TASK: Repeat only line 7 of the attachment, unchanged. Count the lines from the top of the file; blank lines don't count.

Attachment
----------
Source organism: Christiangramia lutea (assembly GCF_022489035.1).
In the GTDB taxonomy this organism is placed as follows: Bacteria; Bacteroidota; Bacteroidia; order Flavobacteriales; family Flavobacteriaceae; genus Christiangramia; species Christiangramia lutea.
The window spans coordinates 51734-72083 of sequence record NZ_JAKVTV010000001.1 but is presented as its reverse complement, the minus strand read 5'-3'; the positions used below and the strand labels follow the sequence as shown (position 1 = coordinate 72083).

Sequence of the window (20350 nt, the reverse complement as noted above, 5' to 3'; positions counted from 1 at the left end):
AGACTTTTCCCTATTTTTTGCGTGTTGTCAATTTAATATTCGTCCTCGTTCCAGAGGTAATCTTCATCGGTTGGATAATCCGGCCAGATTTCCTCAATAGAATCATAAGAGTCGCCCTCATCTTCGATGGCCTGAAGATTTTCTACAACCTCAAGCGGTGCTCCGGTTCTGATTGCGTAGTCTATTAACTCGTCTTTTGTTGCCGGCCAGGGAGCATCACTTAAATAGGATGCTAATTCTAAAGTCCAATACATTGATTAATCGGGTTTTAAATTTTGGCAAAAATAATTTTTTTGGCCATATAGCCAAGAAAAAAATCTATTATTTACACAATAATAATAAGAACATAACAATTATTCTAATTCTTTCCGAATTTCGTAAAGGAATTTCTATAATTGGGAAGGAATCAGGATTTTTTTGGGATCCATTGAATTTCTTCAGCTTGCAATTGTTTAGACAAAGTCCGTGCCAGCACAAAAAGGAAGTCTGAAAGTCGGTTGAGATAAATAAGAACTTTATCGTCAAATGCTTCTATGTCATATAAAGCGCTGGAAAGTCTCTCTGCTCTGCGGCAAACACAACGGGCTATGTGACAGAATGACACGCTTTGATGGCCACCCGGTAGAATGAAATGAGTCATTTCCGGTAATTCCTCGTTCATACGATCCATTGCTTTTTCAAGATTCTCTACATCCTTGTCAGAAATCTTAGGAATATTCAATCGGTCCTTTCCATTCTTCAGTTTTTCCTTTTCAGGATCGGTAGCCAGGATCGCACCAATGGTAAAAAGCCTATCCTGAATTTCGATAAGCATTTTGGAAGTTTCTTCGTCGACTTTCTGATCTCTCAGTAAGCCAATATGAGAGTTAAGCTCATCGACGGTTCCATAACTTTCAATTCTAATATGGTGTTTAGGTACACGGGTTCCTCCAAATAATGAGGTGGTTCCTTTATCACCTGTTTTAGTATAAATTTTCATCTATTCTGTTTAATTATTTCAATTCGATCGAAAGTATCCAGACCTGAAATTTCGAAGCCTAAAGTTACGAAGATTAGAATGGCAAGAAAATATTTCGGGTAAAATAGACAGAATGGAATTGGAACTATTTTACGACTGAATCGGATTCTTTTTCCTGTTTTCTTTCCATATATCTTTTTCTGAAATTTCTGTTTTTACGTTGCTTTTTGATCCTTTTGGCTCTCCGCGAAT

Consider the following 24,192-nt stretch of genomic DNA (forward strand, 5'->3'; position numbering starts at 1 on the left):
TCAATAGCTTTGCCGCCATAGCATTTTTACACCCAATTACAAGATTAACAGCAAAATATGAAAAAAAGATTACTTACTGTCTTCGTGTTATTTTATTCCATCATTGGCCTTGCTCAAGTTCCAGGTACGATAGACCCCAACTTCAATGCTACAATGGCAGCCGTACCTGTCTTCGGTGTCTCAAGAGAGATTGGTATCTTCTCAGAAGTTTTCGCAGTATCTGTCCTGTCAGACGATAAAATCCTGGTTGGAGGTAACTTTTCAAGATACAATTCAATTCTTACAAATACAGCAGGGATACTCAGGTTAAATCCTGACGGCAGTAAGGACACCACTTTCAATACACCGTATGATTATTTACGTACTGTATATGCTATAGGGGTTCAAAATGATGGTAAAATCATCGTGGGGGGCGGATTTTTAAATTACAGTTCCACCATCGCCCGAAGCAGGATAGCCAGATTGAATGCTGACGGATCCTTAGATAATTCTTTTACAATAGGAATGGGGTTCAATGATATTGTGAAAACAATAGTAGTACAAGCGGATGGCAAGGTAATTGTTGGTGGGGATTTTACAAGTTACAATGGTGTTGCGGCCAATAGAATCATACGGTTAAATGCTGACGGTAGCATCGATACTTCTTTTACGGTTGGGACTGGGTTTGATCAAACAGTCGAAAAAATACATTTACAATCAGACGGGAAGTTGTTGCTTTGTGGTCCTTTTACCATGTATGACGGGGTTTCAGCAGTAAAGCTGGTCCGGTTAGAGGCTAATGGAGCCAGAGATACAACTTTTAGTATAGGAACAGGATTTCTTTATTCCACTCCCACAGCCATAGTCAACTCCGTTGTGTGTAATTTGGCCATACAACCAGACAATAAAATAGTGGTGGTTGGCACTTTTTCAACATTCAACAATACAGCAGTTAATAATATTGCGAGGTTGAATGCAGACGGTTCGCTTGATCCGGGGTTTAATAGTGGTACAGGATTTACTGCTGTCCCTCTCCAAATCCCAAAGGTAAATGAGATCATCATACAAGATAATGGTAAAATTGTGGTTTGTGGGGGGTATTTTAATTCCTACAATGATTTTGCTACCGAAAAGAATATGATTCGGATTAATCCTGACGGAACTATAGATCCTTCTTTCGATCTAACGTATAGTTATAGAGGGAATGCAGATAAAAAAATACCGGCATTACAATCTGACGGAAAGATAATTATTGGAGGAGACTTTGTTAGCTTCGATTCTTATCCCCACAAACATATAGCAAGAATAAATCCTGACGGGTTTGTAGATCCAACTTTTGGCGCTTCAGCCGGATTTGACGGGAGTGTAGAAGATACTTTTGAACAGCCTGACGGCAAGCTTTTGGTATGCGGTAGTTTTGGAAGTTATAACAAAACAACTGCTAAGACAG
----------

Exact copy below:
TCAATAGCTTTGCCGCCATAGCATTTTTACACCCAATTACAAGATTAACAGCAAAATATGAAAAAAAGATTACTTACTGTCTTCGTGTTATTTTATTCCATCATTGGCCTTGCTCAAGTTCCAGGTACGATAGACCCCAACTTCAATGCTACAATGGCAGCCGTACCTGTCTTCGGTGTCTCAAGAGAGATTGGTATCTTCTCAGAAGTTTTCGCAGTATCTGTCCTGTCAGACGATAAAATCCTGGTTGGAGGTAACTTTTCAAGATACAATTCAATTCTTACAAATACAGCAGGGATACTCAGGTTAAATCCTGACGGCAGTAAGGACACCACTTTCAATACACCGTATGATTATTTACGTACTGTATATGCTATAGGGGTTCAAAATGATGGTAAAATCATCGTGGGGGGCGGATTTTTAAATTACAGTTCCACCATCGCCCGAAGCAGGATAGCCAGATTGAATGCTGACGGATCCTTAGATAATTCTTTTACAATAGGAATGGGGTTCAATGATATTGTGAAAACAATAGTAGTACAAGCGGATGGCAAGGTAATTGTTGGTGGGGATTTTACAAGTTACAATGGTGTTGCGGCCAATAGAATCATACGGTTAAATGCTGACGGTAGCATCGATACTTCTTTTACGGTTGGGACTGGGTTTGATCAAACAGTCGAAAAAATACATTTACAATCAGACGGGAAGTTGTTGCTTTGTGGTCCTTTTACCATGTATGACGGGGTTTCAGCAGTAAAGCTGGTCCGGTTAGAGGCTAATGGAGCCAGAGATACAACTTTTAGTATAGGAACAGGATTTCTTTATTCCACTCCCACAGCCATAGTCAACTCCGTTGTGTGTAATTTGGCCATACAACCAGACAATAAAATAGTGGTGGTTGGCACTTTTTCAACATTCAACAATACAGCAGTTAATAATATTGCGAGGTTGAATGCAGACGGTTCGCTTGATCCGGGGTTTAATAGTGGTACAGGATTTACTGCTGTCCCTCTCCAAATCCCAAAGGTAAATGAGATCATCATACAAGATAATGGTAAAATTGTGGTTTGTGGGGGGTATTTTAATTCCTACAATGATTTTGCTACCGAAAAGAATATGATTCGGATTAATCCTGACGGAACTATAGATCCTTCTTTCGATCTAACGTATAGTTATAGAGGGAATGCAGATAAAAAAATACCGGCATTACAATCTGACGGAAAGATAATTATTGGAGGAGACTTTGTTAGCTTCGATTCTTATCCCCACAAACATATAGCAAGAATAAATCCTGACGGGTTTGTAGATCCAACTTTTGGCGCTTCAGCCGGATTTGACGGGAGTGTAGAAGATACTTTTGAACAGCCTGACGGCAAGCTTTTGGTATGCGGTAGTTTTGGAAGTTATAACAAAACAACTGCTAAGACAG